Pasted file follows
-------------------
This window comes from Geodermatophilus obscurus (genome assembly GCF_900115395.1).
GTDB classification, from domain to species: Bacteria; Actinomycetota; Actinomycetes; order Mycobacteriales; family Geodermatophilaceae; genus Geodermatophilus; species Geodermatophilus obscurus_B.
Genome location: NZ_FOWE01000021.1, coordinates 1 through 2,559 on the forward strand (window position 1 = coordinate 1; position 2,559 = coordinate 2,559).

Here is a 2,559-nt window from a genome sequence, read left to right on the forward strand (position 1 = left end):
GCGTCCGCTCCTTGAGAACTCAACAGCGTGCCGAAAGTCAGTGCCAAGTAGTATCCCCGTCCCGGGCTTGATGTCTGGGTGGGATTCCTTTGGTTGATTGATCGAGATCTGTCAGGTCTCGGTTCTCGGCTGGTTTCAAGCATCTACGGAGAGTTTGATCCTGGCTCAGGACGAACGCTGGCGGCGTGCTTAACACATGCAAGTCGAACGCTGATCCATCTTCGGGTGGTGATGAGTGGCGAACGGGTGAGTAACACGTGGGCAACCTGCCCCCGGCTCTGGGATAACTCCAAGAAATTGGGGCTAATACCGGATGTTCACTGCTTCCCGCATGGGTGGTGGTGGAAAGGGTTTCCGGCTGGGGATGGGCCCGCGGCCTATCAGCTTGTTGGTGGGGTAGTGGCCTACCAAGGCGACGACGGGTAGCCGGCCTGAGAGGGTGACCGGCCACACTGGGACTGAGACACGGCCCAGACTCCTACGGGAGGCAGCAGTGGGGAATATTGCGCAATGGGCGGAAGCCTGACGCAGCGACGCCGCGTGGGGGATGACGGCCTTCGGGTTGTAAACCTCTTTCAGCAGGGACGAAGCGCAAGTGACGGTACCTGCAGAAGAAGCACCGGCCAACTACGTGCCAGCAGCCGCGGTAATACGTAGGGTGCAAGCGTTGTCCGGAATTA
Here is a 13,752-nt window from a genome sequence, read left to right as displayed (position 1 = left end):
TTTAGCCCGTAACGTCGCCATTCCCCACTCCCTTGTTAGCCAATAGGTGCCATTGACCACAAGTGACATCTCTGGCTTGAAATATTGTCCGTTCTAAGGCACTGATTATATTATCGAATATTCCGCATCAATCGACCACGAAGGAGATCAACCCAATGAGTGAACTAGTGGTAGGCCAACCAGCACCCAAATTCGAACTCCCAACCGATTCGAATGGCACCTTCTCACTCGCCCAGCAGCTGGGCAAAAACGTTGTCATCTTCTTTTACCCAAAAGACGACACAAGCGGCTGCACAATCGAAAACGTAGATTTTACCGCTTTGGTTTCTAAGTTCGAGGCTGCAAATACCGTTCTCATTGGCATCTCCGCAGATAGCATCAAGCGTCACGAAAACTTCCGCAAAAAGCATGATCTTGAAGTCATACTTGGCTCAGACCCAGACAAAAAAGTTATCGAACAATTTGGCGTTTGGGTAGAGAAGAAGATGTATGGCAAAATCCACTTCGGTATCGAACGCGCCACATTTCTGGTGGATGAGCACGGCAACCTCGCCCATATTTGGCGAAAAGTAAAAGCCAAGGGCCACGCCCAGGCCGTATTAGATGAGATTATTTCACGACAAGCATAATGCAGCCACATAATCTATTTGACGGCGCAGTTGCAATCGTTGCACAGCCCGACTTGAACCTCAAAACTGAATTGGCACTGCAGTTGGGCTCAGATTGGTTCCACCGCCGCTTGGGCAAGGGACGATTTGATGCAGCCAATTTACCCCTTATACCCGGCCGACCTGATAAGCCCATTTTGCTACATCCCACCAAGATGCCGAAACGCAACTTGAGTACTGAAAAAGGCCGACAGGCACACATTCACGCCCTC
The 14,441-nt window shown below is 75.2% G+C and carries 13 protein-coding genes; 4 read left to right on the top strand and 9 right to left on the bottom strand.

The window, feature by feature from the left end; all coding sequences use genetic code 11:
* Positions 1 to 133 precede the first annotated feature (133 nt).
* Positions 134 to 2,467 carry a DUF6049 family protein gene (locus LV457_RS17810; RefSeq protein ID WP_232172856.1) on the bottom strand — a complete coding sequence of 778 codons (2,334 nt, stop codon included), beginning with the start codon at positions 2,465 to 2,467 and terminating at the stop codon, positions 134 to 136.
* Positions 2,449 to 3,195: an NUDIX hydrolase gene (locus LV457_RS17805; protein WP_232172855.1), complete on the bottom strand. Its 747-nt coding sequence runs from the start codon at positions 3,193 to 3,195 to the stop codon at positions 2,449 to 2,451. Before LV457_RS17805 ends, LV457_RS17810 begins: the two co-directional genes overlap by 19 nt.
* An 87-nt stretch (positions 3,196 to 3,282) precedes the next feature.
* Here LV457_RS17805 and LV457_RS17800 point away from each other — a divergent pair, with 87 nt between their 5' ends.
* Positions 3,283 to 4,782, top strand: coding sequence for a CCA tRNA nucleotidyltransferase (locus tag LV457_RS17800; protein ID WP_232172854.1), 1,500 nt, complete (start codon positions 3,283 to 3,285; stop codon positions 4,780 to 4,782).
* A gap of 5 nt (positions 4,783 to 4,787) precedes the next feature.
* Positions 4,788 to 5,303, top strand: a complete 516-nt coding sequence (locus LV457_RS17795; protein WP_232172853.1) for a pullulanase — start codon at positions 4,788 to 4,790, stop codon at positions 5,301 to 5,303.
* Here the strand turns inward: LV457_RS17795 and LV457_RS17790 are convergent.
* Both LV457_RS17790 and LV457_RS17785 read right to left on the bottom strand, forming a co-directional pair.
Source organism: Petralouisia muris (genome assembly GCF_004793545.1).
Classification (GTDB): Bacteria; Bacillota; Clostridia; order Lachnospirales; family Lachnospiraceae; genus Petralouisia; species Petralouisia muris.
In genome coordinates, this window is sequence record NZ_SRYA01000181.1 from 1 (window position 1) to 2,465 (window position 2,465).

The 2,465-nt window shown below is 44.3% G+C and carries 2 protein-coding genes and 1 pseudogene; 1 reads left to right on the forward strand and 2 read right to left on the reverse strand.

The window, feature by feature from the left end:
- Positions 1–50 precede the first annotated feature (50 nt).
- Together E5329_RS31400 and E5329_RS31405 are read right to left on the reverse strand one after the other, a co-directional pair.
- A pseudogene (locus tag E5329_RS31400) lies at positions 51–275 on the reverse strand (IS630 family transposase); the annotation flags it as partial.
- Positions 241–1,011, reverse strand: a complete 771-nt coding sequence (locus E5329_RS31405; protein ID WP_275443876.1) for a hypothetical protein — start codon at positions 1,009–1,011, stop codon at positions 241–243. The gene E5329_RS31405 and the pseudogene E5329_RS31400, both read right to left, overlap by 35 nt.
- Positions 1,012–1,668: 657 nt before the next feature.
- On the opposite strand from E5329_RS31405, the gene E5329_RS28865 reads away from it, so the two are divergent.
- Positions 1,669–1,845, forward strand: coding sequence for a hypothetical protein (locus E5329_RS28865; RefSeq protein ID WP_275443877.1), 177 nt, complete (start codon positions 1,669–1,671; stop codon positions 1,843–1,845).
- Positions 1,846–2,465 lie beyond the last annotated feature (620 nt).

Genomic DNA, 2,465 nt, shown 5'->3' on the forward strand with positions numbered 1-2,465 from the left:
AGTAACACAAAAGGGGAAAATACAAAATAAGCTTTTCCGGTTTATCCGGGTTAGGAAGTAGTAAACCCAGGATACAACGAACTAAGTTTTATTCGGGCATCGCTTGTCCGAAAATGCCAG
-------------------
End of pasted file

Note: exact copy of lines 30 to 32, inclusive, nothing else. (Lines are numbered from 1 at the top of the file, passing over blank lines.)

- On the opposite strand from E5329_RS31405, the gene E5329_RS28865 reads away from it, so the two are divergent.
- Positions 1,669–1,845, forward strand: coding sequence for a hypothetical protein (locus E5329_RS28865; RefSeq protein ID WP_275443877.1), 177 nt, complete (start codon positions 1,669–1,671; stop codon positions 1,843–1,845).
- Positions 1,846–2,465 lie beyond the last annotated feature (620 nt).